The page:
Download presentation

Presentation is loading. Please wait.

Published bySonya Lister Modified over 2 years ago

1
B/C – A and distributional issues (Cost Benefit Analysis DEC 51304) Zerbe & Dively Ch.11 R. Jongeneel

2
Lecture Plan Basics Full Compensation Criterion Kaldor-Hicks criterion Identify gainers and losers No undesirable transfers Opportunity cost rule Use distributional weights

3
Basics h : marginal social utility of income of individual h h : h - h MUY h times MSU h Problem: uncertainty w.r.t. MSUY h efficiency distribution

4
Full compensation criterion Assumes nothing is known about MSUY h Accepts Pareto Principle as decisive criterion Requires that losers from a policy change are fully compensated from the gains of the winners Conclusion: PPI is actually realized!

5
Example: Full compensation criterion (before) GroupMSUY (a h )Net benefit Distributional effect Change in economic welfare Poor1.2-70-14-84 Rich0.8+110-22+88 Total+40-36+4

6
Example: Full compensation criterion (after) GroupMSUY (a h )Net benefit Distributional effect Change in economic welfare Poor1.2000 Rich0.8+40-8+32 Total+40-8+32 Assumption: zero transfer costs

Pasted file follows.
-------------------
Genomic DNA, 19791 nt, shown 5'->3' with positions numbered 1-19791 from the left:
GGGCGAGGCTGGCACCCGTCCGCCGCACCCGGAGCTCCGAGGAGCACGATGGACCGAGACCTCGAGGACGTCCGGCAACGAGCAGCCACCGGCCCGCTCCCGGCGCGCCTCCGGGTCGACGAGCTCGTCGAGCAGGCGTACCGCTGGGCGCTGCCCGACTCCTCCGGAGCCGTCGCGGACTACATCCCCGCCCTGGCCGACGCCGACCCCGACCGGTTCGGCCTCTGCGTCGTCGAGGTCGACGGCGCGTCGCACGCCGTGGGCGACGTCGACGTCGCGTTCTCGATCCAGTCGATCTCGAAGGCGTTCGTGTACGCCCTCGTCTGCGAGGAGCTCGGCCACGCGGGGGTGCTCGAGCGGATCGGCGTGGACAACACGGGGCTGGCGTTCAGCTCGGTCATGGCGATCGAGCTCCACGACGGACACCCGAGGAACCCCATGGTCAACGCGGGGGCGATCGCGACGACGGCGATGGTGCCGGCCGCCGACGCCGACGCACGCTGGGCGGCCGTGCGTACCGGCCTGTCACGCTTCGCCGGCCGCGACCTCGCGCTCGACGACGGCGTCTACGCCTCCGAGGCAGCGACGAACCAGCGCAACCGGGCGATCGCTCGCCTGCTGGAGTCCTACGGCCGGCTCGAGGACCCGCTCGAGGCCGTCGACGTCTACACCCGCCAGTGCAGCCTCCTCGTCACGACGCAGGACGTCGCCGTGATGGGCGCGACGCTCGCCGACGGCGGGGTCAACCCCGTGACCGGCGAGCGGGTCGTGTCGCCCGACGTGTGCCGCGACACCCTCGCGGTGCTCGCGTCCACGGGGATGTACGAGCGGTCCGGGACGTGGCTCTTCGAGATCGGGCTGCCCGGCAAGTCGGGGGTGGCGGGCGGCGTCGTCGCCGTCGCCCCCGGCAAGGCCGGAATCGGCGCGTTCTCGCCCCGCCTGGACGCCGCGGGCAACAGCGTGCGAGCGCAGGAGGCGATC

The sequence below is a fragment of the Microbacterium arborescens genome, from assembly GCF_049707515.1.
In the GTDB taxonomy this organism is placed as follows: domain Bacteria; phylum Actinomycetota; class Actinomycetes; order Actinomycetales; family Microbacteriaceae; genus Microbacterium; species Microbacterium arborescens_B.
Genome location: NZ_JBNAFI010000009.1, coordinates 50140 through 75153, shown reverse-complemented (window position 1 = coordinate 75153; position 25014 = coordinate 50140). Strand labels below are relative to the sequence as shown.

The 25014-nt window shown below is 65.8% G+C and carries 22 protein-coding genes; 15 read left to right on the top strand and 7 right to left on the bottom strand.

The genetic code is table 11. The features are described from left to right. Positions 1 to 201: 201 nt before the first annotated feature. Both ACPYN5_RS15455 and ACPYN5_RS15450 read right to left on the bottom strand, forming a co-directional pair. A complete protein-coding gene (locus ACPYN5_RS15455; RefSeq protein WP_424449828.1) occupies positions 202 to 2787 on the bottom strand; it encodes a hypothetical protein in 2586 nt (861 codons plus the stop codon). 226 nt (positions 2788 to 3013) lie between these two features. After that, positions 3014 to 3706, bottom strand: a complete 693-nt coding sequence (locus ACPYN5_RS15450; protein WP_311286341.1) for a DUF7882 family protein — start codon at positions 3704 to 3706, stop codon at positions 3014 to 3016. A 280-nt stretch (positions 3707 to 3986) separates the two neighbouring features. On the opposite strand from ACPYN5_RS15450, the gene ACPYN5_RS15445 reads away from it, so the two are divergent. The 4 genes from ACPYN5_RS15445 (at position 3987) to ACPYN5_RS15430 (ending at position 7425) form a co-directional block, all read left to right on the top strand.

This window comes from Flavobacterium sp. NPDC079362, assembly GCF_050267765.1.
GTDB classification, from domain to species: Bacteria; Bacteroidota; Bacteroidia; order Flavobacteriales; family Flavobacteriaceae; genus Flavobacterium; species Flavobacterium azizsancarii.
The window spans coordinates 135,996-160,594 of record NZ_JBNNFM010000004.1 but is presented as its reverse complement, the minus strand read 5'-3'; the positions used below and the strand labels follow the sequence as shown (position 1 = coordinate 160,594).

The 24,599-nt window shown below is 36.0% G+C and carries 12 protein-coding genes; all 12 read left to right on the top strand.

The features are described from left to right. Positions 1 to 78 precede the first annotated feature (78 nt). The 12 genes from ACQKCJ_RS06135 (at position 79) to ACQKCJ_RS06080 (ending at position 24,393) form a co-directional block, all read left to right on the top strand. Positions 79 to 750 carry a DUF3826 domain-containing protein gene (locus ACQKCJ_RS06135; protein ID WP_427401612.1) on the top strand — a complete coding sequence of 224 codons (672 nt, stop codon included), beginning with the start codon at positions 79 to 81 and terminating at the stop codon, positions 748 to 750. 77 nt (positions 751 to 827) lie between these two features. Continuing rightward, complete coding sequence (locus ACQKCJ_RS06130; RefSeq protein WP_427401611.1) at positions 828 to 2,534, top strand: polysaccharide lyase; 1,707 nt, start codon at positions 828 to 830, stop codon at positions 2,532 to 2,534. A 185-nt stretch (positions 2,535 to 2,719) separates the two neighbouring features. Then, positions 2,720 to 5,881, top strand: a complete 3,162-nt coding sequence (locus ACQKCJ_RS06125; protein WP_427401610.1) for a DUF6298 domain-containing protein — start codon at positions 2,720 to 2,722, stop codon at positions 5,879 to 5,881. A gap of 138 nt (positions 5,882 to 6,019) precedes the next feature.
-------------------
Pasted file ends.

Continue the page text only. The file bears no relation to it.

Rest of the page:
7
The Kaldor-Hicks criterion Basic rule: Ignores distributional effects / assures same MSUY for all h’s Simply calculates the present value of costs and benefits and evaluates whether NPV benefit exceeds NPV costs

8
The Kaldor-Hicks criterion Defense: Distributional effects easy to identify and remedy Existing distribution (chosen by government) and already optimal (implying equal MSUY h for all h) Criterion: Potential Pareto Improvement Compensation possible, but not actually carried out

9
Identify gainers and losers Avoid problem of distributional assumptions Simply identifies who gains (and how much) and who loses (and how much) Let the policy maker decide

10
No undesirable transfers (Willig & Baily) Accepts widely used assumptions: i) MSUY decreases as Y increases ii) MSUY is non-negative for all h iii) It is undesirable to transfer money from a poorer to a richer individual Rank all individuals from poorest to richest A>B if

11
No undesirable transfers Net benefits must be superior at each stage of the summation process from poorest to richest income group Weaknesses: - Some policy changes with net social welfare benefits might be rejected (no regressive transfers) - Results are sensitive to group definition

12
Opportunity cost rule (Harberger) The benefit of a transfer cannot be greater than the cost of making the transfer by the most efficient alternative means (opportunity costs) Example I PoorMiddleRichTransfer B or C NB NB K-H+40+29-700 NB Opp.Cst+40+29-70+8+7 Harberger: Net transfer cost only 1 (cf.-1) instead of 20% of +40 (=8)

13
Opportunity cost rule (Harberger) Example II PoorMiddleRichTransfer B or C NB NB K-H-100+50+580+8 NB Opp.Cst-100+50+58-20-12 Harberger: Taking into account the costs of actually compensating the poor (20% of 100=20) makes the project undesirable

14
Distributional weights Attach explicit weights to costs and benefits accruing to different groups with weight of class k equal to w k

Similar presentations

© 2017 SlidePlayer.com Inc.

All rights reserved.

Ads by Google